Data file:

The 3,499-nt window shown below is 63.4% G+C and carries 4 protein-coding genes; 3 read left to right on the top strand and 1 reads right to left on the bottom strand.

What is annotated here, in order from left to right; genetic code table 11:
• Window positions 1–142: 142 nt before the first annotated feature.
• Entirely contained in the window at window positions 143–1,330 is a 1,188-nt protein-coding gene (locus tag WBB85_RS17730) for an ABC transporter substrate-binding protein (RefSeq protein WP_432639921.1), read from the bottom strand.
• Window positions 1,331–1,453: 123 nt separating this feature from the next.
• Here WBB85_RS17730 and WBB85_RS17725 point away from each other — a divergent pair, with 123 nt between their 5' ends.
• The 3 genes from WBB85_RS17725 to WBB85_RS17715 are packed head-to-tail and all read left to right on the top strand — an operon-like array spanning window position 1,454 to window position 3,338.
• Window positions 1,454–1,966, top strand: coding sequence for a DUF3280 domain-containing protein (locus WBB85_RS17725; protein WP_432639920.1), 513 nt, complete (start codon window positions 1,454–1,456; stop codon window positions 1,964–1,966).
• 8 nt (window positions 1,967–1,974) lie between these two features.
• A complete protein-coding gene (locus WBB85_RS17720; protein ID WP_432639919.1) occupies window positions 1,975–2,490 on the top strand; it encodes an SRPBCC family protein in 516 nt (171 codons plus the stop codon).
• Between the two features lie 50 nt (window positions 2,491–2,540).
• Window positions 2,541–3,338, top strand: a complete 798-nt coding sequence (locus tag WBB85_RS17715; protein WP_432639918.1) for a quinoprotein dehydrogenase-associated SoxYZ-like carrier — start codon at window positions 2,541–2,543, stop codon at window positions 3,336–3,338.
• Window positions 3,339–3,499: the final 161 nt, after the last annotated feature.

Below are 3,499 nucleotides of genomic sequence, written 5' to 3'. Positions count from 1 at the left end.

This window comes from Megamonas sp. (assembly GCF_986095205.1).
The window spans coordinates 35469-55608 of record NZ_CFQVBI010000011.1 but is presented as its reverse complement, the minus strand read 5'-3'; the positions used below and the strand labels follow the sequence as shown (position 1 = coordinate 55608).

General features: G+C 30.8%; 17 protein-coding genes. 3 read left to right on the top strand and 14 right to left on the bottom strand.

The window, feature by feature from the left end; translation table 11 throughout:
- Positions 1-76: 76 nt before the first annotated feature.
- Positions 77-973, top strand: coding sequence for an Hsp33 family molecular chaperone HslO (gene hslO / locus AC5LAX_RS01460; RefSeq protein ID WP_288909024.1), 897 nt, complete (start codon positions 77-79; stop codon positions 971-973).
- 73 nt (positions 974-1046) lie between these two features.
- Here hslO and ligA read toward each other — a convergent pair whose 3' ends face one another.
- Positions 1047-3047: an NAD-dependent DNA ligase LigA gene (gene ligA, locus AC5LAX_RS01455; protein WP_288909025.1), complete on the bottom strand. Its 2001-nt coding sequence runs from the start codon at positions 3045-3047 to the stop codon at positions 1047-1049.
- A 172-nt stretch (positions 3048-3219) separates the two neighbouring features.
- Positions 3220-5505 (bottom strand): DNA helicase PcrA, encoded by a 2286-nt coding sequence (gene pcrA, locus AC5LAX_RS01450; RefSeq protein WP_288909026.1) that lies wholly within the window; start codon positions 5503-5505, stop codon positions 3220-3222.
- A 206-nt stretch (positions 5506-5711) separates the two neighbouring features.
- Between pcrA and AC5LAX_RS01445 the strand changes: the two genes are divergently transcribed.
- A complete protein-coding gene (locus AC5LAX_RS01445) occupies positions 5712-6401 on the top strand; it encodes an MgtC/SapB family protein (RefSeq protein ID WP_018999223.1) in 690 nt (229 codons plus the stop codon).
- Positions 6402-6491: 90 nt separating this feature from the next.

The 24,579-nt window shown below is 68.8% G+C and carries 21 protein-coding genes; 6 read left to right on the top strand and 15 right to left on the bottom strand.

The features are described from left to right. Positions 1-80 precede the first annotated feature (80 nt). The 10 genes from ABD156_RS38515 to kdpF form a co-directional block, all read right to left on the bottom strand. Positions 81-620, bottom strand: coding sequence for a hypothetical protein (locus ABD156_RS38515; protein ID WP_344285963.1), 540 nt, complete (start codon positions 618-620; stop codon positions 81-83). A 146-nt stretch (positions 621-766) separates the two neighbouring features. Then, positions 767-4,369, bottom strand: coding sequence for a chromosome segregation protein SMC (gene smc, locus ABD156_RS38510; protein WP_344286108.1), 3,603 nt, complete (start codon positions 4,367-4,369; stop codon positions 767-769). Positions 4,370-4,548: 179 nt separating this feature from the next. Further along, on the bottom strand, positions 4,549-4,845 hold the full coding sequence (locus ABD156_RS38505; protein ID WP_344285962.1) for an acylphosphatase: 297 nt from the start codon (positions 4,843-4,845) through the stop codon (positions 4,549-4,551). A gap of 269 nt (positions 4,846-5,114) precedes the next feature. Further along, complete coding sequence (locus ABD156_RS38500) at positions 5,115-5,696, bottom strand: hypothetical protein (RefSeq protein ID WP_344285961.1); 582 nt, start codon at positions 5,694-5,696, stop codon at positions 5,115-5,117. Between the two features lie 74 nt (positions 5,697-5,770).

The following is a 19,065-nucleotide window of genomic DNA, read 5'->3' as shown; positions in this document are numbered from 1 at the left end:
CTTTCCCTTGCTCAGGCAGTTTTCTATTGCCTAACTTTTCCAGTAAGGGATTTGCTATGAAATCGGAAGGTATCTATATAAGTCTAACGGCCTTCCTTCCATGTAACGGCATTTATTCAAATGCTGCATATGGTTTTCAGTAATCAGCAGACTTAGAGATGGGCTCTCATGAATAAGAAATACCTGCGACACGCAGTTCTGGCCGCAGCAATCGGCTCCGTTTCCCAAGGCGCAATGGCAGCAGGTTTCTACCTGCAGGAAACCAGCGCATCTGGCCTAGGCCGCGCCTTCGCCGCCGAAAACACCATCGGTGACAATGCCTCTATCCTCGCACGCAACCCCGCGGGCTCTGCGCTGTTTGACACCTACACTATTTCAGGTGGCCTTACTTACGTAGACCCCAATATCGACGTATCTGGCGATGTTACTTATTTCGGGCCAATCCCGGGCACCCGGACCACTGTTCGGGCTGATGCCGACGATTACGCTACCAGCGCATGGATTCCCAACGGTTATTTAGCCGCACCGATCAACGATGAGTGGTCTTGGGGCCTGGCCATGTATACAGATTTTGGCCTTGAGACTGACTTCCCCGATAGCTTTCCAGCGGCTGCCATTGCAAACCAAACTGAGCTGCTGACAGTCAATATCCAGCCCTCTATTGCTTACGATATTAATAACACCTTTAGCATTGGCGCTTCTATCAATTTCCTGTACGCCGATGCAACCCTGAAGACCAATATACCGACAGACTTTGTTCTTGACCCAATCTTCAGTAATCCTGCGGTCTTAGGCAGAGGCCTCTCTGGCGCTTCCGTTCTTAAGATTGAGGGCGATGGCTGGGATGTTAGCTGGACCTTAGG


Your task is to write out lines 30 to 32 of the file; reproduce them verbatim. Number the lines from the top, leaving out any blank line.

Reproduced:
The 24,579-nt window shown below is 68.8% G+C and carries 21 protein-coding genes; 6 read left to right on the top strand and 15 right to left on the bottom strand.

The features are described from left to right. Positions 1-80 precede the first annotated feature (80 nt). The 10 genes from ABD156_RS38515 to kdpF form a co-directional block, all read right to left on the bottom strand. Positions 81-620, bottom strand: coding sequence for a hypothetical protein (locus ABD156_RS38515; protein ID WP_344285963.1), 540 nt, complete (start codon positions 618-620; stop codon positions 81-83). A 146-nt stretch (positions 621-766) separates the two neighbouring features. Then, positions 767-4,369, bottom strand: coding sequence for a chromosome segregation protein SMC (gene smc, locus ABD156_RS38510; protein WP_344286108.1), 3,603 nt, complete (start codon positions 4,367-4,369; stop codon positions 767-769). Positions 4,370-4,548: 179 nt separating this feature from the next. Further along, on the bottom strand, positions 4,549-4,845 hold the full coding sequence (locus ABD156_RS38505; protein ID WP_344285962.1) for an acylphosphatase: 297 nt from the start codon (positions 4,843-4,845) through the stop codon (positions 4,549-4,551). A gap of 269 nt (positions 4,846-5,114) precedes the next feature. Further along, complete coding sequence (locus ABD156_RS38500) at positions 5,115-5,696, bottom strand: hypothetical protein (RefSeq protein ID WP_344285961.1); 582 nt, start codon at positions 5,694-5,696, stop codon at positions 5,115-5,117. Between the two features lie 74 nt (positions 5,697-5,770).

The following is a 19,065-nucleotide window of genomic DNA, read 5'->3' as shown; positions in this document are numbered from 1 at the left end: